Giving away such stuff will make your house more spacious and will allow you to renovate it as it should instead of opting for virgin materials to build a new home.
6. Install Low-flow Devices
About 27% of household water is used in toilets. Some toilets actually guzzle more than 13 liters of water, per flush. We, therefore, need to switch to low-flow plumbing systems that are water efficient. Your shower, toilet and sink faucets need to be swapped with low-flow devices, to save water.
Additionally, consider a dual-flush system, where one button can be pressed and flush liquid waste with the other flushing solid waste. A dual-flush system is available all over the markets, with some costing as little as $15. In addition to low-flowing toilets, add flow governors to the shower and sinks, to help you minimize on your water usage, and help recycle as much water as possible.
7. Install High-quality Insulation
You need to choose high-quality insulation, to better protect yourself from the elements. Poor insulation might not affect you during the warm summer months, but come winter, it will cost you mightily. A good roof’s insulation will ensure you save some money on energy and will also help you reduce your carbon footprints.
By using high-quality insulation and plasterboard, you will be helping your home stay warmer during the winter and cooler in the summer, all while reducing your bills and environmental impact.
8. Choose Energy-efficient Appliances
For an eco-friendly home, consider energy-efficient appliances. Look for eco-friendly dishwashers, freezers, refrigerators, ovens and washing machines, as they will consume less energy and will fit your budget. Also, consider LED lighting as artificial lighting accounts for about 15% of the average domestic energy bills.
Incandescent bulbs only convert 10% of electrical energy into light and waste the rest as heat. LED lighting requires a lot less power and is the more sustainable source of artificial lighting. Some can actually last for up to 22 years.
9. You Should Develop a Habit of Using Reclaimed Materials
Reclaimed materials, like wood and steel for construction, windows, and furniture is an environmentally-friendly choice. It saves on time, energy, money and trees as well. It will also lower the number of harmful chemicals in the lumber industry that will be used.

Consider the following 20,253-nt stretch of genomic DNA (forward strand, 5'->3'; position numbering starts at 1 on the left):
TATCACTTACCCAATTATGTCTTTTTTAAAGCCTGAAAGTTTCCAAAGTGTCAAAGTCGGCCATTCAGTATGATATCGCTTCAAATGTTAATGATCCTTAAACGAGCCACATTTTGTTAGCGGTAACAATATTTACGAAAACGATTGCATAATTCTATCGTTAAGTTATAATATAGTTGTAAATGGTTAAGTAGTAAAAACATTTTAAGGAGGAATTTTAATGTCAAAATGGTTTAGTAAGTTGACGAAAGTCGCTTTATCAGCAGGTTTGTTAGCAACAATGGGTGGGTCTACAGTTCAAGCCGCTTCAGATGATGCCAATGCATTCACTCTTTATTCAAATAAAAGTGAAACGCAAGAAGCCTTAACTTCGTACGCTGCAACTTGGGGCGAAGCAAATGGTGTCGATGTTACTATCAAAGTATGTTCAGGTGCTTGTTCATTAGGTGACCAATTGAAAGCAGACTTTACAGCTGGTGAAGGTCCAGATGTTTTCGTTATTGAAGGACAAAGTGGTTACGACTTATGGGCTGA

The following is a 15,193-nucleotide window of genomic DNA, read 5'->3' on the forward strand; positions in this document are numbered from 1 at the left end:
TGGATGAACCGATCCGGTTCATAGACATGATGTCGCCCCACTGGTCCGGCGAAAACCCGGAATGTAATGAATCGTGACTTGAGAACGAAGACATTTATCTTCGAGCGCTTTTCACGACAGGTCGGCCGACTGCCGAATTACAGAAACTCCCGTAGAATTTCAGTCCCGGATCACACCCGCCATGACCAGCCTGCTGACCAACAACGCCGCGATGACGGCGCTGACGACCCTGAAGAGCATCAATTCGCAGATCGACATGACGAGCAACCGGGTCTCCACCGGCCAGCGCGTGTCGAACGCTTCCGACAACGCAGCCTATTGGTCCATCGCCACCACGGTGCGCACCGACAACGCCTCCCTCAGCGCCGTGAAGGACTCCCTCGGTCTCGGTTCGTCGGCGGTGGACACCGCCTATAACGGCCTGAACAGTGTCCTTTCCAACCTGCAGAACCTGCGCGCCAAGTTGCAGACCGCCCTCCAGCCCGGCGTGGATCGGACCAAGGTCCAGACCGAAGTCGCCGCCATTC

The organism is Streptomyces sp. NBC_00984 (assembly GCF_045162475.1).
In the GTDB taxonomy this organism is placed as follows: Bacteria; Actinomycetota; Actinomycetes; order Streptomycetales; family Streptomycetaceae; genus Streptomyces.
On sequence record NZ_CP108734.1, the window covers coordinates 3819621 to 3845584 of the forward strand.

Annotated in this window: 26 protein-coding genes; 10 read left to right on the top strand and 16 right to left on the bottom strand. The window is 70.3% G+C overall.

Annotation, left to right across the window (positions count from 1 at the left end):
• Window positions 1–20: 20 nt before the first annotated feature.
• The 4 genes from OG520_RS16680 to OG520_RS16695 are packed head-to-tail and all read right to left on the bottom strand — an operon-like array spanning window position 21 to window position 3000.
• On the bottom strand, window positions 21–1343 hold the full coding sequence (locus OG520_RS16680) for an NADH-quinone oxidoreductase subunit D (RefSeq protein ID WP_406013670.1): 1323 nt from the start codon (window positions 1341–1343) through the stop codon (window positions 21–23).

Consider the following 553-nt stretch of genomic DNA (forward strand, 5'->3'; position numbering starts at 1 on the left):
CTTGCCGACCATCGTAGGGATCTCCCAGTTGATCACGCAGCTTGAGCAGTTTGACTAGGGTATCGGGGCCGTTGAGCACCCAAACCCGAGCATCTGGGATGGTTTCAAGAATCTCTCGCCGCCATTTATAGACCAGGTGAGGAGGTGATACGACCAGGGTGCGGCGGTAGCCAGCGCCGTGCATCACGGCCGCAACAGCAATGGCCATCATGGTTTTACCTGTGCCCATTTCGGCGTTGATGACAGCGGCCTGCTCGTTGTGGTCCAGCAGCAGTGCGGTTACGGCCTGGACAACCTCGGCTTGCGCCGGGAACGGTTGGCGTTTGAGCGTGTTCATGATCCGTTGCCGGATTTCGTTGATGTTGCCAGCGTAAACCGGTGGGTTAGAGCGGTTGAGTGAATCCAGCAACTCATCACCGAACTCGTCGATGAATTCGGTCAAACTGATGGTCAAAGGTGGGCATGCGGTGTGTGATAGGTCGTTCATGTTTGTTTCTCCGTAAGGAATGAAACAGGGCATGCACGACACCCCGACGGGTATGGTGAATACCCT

Reclaimed wood and discarded metals can be fitted in a way that the home gets a unique and contemporary look. Rather than throwing away the old bricks, reclaim and reuse them
10. Consider Recycled Glass
There is a myriad of stores and home depots that are selling bio-glass. It is a form of glass that looks like new windows and is completely environmentally friendly.
They can be a fantastic addition to the kitchen and bedroom, as they bring in a new level of brightness into the room, allowing for more natural lighting and the morning sunshine, at the same time saving you some lighting bills.
11. Reface Rather Than Replace
A home can be renovated and given a brand-new look without actually being destroyed or undergoing the wastage of materials. Refacing gives the home a new look, provides it with distinctive quality and will also save you money.
Refacing and repurposing items and materials prevents unnecessary purchases for your home upgrades. It also saves on the natural resources and reduces the emissions from the manufacturing and transportation of these materials, doing the environment a huge favor.
Despite the need to reface rather than replace, you definitely have to replace your old appliances and use the newer and more energy-efficient alternatives.
12. Deconstruct Rather Than Demolish
You might want to take a walk around the home first, see what you can salvage and re-use beforehand. It is an eco-friendly way of saving money and resources while renovating the home. Some of the things you could salvage include flooring, cabinets, doors, tiles, bricks, molding and light fixtures.
Rather than throwing away an item, consider using it in another room. Demolishing without salvaging these items will force you to buy new ones, which is not cheap and not eco-friendly. Moreover, demolition has an immense impact on the environment, mainly because of the wastage of materials.